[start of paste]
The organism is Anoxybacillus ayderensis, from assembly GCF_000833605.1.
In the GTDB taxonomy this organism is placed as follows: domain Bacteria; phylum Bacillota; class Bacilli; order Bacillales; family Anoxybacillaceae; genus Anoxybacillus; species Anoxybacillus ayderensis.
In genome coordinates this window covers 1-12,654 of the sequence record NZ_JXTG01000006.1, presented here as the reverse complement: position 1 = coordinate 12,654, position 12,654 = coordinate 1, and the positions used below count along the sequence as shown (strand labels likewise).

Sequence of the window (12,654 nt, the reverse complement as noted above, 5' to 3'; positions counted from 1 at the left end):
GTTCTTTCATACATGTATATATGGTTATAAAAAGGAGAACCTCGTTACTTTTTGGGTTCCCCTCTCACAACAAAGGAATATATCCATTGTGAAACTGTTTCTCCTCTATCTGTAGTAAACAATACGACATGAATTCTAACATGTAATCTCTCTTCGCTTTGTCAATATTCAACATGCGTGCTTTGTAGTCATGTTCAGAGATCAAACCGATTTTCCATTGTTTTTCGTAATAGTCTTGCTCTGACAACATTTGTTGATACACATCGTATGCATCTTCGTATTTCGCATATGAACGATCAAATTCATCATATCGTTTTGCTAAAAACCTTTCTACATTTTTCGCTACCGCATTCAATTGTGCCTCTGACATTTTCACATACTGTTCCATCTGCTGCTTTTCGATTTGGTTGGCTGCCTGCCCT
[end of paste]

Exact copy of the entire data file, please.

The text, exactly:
The organism is Anoxybacillus ayderensis, from assembly GCF_000833605.1.
In the GTDB taxonomy this organism is placed as follows: domain Bacteria; phylum Bacillota; class Bacilli; order Bacillales; family Anoxybacillaceae; genus Anoxybacillus; species Anoxybacillus ayderensis.
In genome coordinates this window covers 1-12,654 of the sequence record NZ_JXTG01000006.1, presented here as the reverse complement: position 1 = coordinate 12,654, position 12,654 = coordinate 1, and the positions used below count along the sequence as shown (strand labels likewise).

Sequence of the window (12,654 nt, the reverse complement as noted above, 5' to 3'; positions counted from 1 at the left end):
GTTCTTTCATACATGTATATATGGTTATAAAAAGGAGAACCTCGTTACTTTTTGGGTTCCCCTCTCACAACAAAGGAATATATCCATTGTGAAACTGTTTCTCCTCTATCTGTAGTAAACAATACGACATGAATTCTAACATGTAATCTCTCTTCGCTTTGTCAATATTCAACATGCGTGCTTTGTAGTCATGTTCAGAGATCAAACCGATTTTCCATTGTTTTTCGTAATAGTCTTGCTCTGACAACATTTGTTGATACACATCGTATGCATCTTCGTATTTCGCATATGAACGATCAAATTCATCATATCGTTTTGCTAAAAACCTTTCTACATTTTTCGCTACCGCATTCAATTGTGCCTCTGACATTTTCACATACTGTTCCATCTGCTGCTTTTCGATTTGGTTGGCTGCCTGCCCT